OSTEND - For the last weekend of August, Ostend moves its location to the shores of the ‘beer sea’ as Belgian breweries, local restaurants and food trucks pull out all the stops for the annual North Sea Beer Festival.
The sun clocked in and did overtime for the event, after a summer in which it seemed to be on a break and the green spaces of the Leopoldpark made a great backdrop for the festival.
In Belgium, a mix of tasty beer and good company makes a scintillating, and very moreish, cocktail.
The North Sea Beer Festival was premiered in 2015 but it is already a firm fixture in the busy entertainment calendar of the Belgian seaside, growing into a phenomenon with an international reputation.
The passion of beer fans never ceases to amaze us.
Throughout the three days of the festival you kept seeing the same faces who had come from far and wide to the city by the sea. Did they spend the night in the park?
Ask a random visitor where they are from and you will soon discover that beer lovers from around the world don’t want to miss out on this one. “We have sold out of everything,” says a satisfied organiser at the close of the festival.
Well done and well tasted everyone!
Twenty-six breweries put their wares on show in Ostend. This might not be the place to try the most extreme or exclusive brews on the beer scene, but there is always something new to enjoy.
The Tungri beers from Amburon Belgian Craftbrewery are a prime example. This Tongeren-based brewery was exhibiting before its official launch in September.
Brasserie de Silly introduced their new Swaf Tripel and Silly Sour. Chimay showcased its Chimay Bleue Barrique, matured in oak barrels.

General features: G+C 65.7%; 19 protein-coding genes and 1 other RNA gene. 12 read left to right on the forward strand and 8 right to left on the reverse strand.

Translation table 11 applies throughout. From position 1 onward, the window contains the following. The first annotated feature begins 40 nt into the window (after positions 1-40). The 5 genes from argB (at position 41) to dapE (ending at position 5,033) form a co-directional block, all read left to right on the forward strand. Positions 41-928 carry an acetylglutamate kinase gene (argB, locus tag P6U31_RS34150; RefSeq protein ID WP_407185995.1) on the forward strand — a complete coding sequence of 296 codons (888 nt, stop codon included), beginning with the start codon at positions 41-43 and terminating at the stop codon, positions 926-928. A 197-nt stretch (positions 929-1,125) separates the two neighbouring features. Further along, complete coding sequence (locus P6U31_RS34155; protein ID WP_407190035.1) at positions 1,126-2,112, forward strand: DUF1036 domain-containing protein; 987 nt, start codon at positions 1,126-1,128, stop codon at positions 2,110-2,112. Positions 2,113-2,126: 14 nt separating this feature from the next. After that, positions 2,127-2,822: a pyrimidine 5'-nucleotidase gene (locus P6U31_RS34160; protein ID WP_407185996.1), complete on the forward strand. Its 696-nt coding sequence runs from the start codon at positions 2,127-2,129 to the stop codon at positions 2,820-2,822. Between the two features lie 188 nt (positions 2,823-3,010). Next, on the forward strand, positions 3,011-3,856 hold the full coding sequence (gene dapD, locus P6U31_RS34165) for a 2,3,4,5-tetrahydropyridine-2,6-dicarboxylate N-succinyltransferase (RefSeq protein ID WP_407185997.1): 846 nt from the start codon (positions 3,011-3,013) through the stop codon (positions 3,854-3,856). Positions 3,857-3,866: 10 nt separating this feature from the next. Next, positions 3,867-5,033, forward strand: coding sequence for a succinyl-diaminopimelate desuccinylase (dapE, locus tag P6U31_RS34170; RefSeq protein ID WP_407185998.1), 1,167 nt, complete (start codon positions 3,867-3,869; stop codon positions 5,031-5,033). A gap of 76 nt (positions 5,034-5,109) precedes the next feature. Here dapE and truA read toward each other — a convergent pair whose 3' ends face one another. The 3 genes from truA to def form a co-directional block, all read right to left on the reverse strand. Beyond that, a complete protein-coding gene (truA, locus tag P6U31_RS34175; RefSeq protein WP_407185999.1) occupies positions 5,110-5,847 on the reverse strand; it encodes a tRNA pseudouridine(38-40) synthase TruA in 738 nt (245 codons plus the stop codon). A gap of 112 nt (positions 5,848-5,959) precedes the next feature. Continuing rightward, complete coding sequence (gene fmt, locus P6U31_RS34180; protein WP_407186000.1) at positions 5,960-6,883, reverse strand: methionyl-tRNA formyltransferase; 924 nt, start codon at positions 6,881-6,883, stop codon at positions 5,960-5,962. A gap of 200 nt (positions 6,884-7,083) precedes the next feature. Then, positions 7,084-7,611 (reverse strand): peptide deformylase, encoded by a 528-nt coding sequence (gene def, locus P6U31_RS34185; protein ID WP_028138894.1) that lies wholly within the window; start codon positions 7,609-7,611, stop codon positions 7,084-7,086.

Visitors to the Omer Vander Ghinste stand could taste the new Tripel LeFort. De Brabandere surprised with its newcomer: Wild by WTK, a white beer based on Wittekerke.
Bertinchamps launched the first of a range of experimental beers: the Bertinchamps B+ with grapefruit flavours. Recently, Bourgogne de Flandres has started to brew again in its home city of Bruges. Each brewery has its own story to tell.
Many other breweries were present at the festival:
Bosteels, Brasserie d’Achouffe, De Koninck, Dubuisson, Duvel Moortgat, Het Anker, Liefmans, Lindemans, Brunehaut, St-Bernardus, Strubbe, Timmermans, Castle Brewery Van Honsebrouck, PALM Belgian Craft Brewers, Brasserie de Waterloo, Roman, Rodenbach, Kazematten and Rulles.
This one show takes in a huge variety of beer styles and tastes, and a wide range of aromas and flavours. It’s a perfect microcosm of the wide-ranging and colourful Belgian beer culture.
Ostend’s top restaurants also put their best feet forward to showcase their culinary skills. Inspiration for their tapas and snacks came from the North Sea’s salty sea breeze.
Among the visitors all ages and all nationalities mingled happily. A fine example of how the whole world can unite around a good glass of beer. Throats are lubricated, conversations struck up, and new friendships forged.
Finally, this year saw a first for the North Sea Beer Festival with the pre-launch of The Belgian Beer Book (704 p, Lannoo & Rizzoli (USA).
Written by beer writer Erik Verdonck and beer expert Luc De Raedemaeker, the well-known organiser of the Brussels Beer Challenge international beer competition, this book promises to be an indispensable guide to the rich and complex beer culture of Belgium.
The Belgian Beer Book is now available in book stores throughout Flanders and in a couple of months it will be launched worldwide! For those who can't wait you can also order your English or Dutch copy online directly via Lannoo.
One final question remains; where are we planning to go for the last weekend in August next year? No prizes for guessing, we will be making our way to Ostend for North Sea Beer Festival 2017.